Google’s Ubiquity Dev Summit for IoT Opens Registration

ubiquity summit

Computers are all around us, and they’re continuing to become more prevalent. This has introduced the terms Internet of Things and the ubiquitous computing. Basically, things that once were isolated, like a television, are now connected to the Internet. What does this mean in terms of user experience, and more importantly, what does this mean for developers? If developers learn how to connect these seemingly disparate systems together, they can vastly improve the experience that users receive.

The goal is to teach developers how to create software that scales to different devices in a cohesive way. Google has just opened up registration for the Ubiquity Dev Summit. It’s a conference for developers where speakers from Google will talk about their work and how developers can take advantage of it. It’s taking place in the Strand Theater in San Francisco.

What is to be expected? There’ll be talk about Android Auto, IoT products Brillo and Weave, and of course Android TV. It’s likely that we will learn more about Android TV’s future, such as it’s integration into the IoT world by acting as a hub.

John Affaki, engineering director for Google Cast, and Majd Bakar, engineering director for the Living Room at Google, are among the speakers during this conference. Android TV is making a big splash as some of the first sessions are about it. John and Majd are hosting one of the first sessions: “Fireside Chat: The Future of the Living Room” just after lunch. A later session focuses on gaming called “Gaming and Android TV”.

Android TV’s are not consoles and that’s why they are ideal for defining a new gaming segment. This talk is about constraints and design and how embracing them for TV can help your game succeed in a new market. This is a technical talk — there will be code.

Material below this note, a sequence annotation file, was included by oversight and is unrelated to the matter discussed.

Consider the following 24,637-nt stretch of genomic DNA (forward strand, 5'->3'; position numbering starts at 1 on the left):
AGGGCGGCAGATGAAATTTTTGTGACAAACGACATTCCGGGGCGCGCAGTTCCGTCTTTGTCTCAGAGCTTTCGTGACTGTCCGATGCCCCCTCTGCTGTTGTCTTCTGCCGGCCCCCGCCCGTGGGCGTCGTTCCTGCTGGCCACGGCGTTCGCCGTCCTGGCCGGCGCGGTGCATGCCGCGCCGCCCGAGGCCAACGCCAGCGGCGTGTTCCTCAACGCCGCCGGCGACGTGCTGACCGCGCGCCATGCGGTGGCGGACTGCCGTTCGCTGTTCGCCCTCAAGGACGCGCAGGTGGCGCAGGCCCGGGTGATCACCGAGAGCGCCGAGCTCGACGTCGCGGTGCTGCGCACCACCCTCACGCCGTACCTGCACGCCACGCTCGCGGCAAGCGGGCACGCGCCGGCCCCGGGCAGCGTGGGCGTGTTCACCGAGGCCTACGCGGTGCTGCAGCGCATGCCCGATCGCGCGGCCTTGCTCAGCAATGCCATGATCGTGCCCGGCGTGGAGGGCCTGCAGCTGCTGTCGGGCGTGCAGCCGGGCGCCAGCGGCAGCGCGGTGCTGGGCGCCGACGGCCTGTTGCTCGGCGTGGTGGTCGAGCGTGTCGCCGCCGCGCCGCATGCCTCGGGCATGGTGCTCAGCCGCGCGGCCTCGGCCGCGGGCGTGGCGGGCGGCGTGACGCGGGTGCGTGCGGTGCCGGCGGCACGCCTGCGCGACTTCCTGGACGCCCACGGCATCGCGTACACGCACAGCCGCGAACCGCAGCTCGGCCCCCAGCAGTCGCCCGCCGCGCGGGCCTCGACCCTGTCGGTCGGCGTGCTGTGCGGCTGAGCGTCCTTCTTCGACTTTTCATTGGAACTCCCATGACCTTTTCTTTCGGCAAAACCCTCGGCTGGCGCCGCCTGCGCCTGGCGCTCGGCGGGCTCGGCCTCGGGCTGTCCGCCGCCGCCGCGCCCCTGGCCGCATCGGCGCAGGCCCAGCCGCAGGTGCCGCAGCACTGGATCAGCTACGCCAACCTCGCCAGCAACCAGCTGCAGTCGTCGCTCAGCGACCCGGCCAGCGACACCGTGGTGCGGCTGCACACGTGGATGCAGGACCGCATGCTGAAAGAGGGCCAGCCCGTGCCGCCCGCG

The more challenging it is to get design/implementation right, the more potential you have to win in the space. Why consumer products like Android TV & Chromecast offer a very real chance to define new game markets through superior implementation considering system constraints.

Although the sessions are short, it gives developers a more intimate look at some of these software platforms compared to the hustle and breadth of Google I/O. Code labs allow interested developers to get help on site from experts who actually built these projects. Google is continuing to make Android TV a priority among all the other ubiquitous computing platforms they build.

At the time of writing this article, the registration site for the Ubiquity Dev Summit seems to be down for scheduled maintenance.

If you’re not interested in flying to California, you can stream every session live.

Nick Felker

Nick Felker

Nick Felker is a student Electrical & Computer Engineering student at Rowan University (C/O 2017) and the student IEEE webmaster. When he's not studying, he is a software developer for the web and Android (Felker Tech). He has several open source projects on GitHub (http://github.com/fleker)Devices: Moto G-2013 Moto G-2015, Moto 360, Google ADT-1, Nexus 7-2013 (x2), Lenovo Laptop, Custom Desktop.Although he was an intern at Google, the content of this blog is entirely independent and his own thoughts.

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